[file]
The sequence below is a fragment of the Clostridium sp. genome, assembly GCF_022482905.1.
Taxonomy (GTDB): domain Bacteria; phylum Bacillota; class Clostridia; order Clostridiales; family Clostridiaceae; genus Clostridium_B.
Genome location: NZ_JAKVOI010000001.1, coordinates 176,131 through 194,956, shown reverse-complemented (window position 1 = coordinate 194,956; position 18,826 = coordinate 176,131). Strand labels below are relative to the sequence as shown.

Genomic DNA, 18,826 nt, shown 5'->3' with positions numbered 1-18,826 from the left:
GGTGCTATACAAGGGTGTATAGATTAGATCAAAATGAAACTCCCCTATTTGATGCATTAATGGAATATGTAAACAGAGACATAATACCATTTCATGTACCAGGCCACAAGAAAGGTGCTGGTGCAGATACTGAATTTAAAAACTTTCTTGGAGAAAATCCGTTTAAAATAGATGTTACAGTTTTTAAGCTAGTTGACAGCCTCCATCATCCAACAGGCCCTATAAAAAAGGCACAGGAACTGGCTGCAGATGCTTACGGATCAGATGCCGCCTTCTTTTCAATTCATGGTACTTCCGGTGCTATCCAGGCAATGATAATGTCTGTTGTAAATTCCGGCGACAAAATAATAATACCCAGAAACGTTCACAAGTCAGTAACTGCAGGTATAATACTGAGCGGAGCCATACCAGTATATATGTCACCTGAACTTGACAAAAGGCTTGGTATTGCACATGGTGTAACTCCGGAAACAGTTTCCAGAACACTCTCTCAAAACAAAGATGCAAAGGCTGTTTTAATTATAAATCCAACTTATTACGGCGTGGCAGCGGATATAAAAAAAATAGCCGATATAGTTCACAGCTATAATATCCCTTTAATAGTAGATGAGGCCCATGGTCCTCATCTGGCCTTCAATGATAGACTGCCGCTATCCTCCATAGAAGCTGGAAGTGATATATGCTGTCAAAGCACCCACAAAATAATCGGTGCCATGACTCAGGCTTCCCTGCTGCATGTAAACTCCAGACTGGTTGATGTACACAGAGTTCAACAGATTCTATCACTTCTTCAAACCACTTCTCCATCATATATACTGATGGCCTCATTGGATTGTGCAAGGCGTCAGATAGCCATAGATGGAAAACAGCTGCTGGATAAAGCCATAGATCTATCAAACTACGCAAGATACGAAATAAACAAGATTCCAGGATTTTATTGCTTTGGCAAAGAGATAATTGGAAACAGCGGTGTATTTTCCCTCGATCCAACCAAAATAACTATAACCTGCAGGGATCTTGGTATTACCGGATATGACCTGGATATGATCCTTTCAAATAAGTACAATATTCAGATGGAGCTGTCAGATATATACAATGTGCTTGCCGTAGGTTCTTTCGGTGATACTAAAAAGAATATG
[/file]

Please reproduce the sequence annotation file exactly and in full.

The sequence below is a fragment of the Clostridium sp. genome, assembly GCF_022482905.1.
Taxonomy (GTDB): domain Bacteria; phylum Bacillota; class Clostridia; order Clostridiales; family Clostridiaceae; genus Clostridium_B.
Genome location: NZ_JAKVOI010000001.1, coordinates 176,131 through 194,956, shown reverse-complemented (window position 1 = coordinate 194,956; position 18,826 = coordinate 176,131). Strand labels below are relative to the sequence as shown.

Genomic DNA, 18,826 nt, shown 5'->3' with positions numbered 1-18,826 from the left:
GGTGCTATACAAGGGTGTATAGATTAGATCAAAATGAAACTCCCCTATTTGATGCATTAATGGAATATGTAAACAGAGACATAATACCATTTCATGTACCAGGCCACAAGAAAGGTGCTGGTGCAGATACTGAATTTAAAAACTTTCTTGGAGAAAATCCGTTTAAAATAGATGTTACAGTTTTTAAGCTAGTTGACAGCCTCCATCATCCAACAGGCCCTATAAAAAAGGCACAGGAACTGGCTGCAGATGCTTACGGATCAGATGCCGCCTTCTTTTCAATTCATGGTACTTCCGGTGCTATCCAGGCAATGATAATGTCTGTTGTAAATTCCGGCGACAAAATAATAATACCCAGAAACGTTCACAAGTCAGTAACTGCAGGTATAATACTGAGCGGAGCCATACCAGTATATATGTCACCTGAACTTGACAAAAGGCTTGGTATTGCACATGGTGTAACTCCGGAAACAGTTTCCAGAACACTCTCTCAAAACAAAGATGCAAAGGCTGTTTTAATTATAAATCCAACTTATTACGGCGTGGCAGCGGATATAAAAAAAATAGCCGATATAGTTCACAGCTATAATATCCCTTTAATAGTAGATGAGGCCCATGGTCCTCATCTGGCCTTCAATGATAGACTGCCGCTATCCTCCATAGAAGCTGGAAGTGATATATGCTGTCAAAGCACCCACAAAATAATCGGTGCCATGACTCAGGCTTCCCTGCTGCATGTAAACTCCAGACTGGTTGATGTACACAGAGTTCAACAGATTCTATCACTTCTTCAAACCACTTCTCCATCATATATACTGATGGCCTCATTGGATTGTGCAAGGCGTCAGATAGCCATAGATGGAAAACAGCTGCTGGATAAAGCCATAGATCTATCAAACTACGCAAGATACGAAATAAACAAGATTCCAGGATTTTATTGCTTTGGCAAAGAGATAATTGGAAACAGCGGTGTATTTTCCCTCGATCCAACCAAAATAACTATAACCTGCAGGGATCTTGGTATTACCGGATATGACCTGGATATGATCCTTTCAAATAAGTACAATATTCAGATGGAGCTGTCAGATATATACAATGTGCTTGCCGTAGGTTCTTTCGGTGATACTAAAAAGAATATG